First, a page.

Kellie was 3 1/2 years old when her twin sisters were born. Both twins were born with Spastic Quadriplegic Cerebral Palsy and required a lot of care. It didn’t take her long to notice Kay and Kara were different than her friend’s siblings. Kellie’s friends were fascinated with her sisters and always had lots of questions.
What it is Like to Have a Sibling with a Disability
As Kellie grew, she watched as her friends got to experience things she couldn’t because her sisters had cerebral palsy. One of the things she most missed was family vacations. It was a hard enough task to go anywhere as a family let alone on a vacation.
Kellie’s mom did her best to make sure Kellie’s needs were met. If she couldn’t do it herself, the extended family stepped in to help. Sometimes, Kellie felt like her parents weren’t always there for her emotionally. After taking care of Kay and Kara all day, they didn’t have a lot left to give.
When you have sisters, you share clothes, exchange secrets, and even fight. Kellie didn’t do any of that. In that sense, she said, “I was an only child.” This was good in some ways but Kellie is sad that she missed out on those experiences. On the other hand, she said, “What they taught me…is incomparable from what another sibling would get from another sibling.”
Losing One of the Twins
Kay recently passed away at the age of 41 and Kellie has had mixed feelings. Kellie was initially sad but she had been “ready to lose them for a long time.” Their whole lives, doctors said Kay and Kara would not live long so Kellie was glad Kay lived as long as she did. She also feels like Kay is now able to do things she couldn’t while she was alive.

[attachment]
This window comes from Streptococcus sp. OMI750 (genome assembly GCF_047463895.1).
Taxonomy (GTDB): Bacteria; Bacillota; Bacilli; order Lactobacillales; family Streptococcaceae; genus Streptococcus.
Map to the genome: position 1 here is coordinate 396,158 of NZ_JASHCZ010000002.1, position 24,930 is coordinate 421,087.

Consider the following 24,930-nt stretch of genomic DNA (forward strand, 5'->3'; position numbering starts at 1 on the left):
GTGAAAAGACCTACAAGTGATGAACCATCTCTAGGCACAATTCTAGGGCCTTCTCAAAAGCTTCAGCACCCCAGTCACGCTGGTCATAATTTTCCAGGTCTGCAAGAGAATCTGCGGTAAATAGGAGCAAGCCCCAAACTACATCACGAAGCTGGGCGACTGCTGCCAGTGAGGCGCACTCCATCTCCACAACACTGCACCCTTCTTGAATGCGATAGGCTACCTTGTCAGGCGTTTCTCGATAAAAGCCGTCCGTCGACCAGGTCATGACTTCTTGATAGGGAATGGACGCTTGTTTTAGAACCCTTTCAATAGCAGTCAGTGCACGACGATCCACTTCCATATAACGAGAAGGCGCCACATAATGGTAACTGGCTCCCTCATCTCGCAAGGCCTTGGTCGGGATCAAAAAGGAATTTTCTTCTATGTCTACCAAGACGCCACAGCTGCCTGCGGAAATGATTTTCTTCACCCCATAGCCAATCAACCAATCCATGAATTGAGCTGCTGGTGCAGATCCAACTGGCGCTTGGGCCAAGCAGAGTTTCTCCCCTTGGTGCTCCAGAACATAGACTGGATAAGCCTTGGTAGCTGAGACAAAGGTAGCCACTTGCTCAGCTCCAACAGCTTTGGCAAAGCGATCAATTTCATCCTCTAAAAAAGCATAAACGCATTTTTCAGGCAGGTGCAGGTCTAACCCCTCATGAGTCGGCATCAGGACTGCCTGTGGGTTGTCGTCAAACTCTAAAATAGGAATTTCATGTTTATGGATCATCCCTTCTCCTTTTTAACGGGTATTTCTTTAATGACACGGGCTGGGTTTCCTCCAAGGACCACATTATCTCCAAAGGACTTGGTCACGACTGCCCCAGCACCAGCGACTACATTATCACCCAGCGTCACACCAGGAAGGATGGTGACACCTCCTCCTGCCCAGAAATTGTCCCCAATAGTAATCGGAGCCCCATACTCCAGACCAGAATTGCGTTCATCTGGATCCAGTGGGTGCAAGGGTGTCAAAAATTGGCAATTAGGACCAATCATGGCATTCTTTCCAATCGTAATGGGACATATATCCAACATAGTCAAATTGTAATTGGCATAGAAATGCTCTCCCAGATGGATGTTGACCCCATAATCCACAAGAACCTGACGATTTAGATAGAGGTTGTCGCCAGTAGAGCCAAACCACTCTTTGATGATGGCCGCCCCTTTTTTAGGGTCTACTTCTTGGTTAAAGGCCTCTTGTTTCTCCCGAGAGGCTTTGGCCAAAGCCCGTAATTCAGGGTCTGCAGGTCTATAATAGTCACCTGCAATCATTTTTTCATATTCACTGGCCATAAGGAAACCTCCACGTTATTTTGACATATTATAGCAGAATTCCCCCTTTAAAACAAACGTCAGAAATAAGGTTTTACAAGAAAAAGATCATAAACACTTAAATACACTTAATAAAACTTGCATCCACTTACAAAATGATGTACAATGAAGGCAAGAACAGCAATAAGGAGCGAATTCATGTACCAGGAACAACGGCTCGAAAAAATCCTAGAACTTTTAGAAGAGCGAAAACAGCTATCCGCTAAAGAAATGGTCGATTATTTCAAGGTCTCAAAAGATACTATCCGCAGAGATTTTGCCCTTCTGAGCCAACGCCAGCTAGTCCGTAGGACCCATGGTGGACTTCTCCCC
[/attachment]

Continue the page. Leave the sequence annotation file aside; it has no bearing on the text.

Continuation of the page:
Kellie also feels relieved for her mom who has given so much her whole life caring for Kay and Kara. Now, she like her mom has a little bit more freedom. At first, this feeling of relief for her mom made Kellie feel guilty, then she thought that Kay would want her mom to finally have some freedom too.
After Kay died she received many messages on social media from her old friends about how grateful they were to have known Kay. She was grateful to know Kay’s life had an impact on many.
Having a Sibling with a Disability Will Shape Your Life
Having a sister with a serious disability has prepared Kellie in many ways to have a family of her own. “I had a lot of confidence in becoming a mom.” During her younger years, there were a lot of things she saw and experienced that prepared her for motherhood. Many of those things, probably would have “freaked other mothers out”.
When Kellie was at babysitting age, she would babysit other kids like her sisters. She was the perfect person to do it because she had experience with that. Later on, she chose some opportunities to be in classrooms with children with disabilities and eventually, Kellie became a nurse.
Best Ways to Talk About a Person with a Disability
Kellie has three pieces of advice for people who have a sibling with a disability. She says to love them, be proud of them, and be excited to introduce them to others.
People act strangely around someone with a disability because they are afraid of what they don’t know. If you take the time to tell others about what your sibling has, they tend to be less afraid. Enlightening people about your sibling is the best way to touch their life.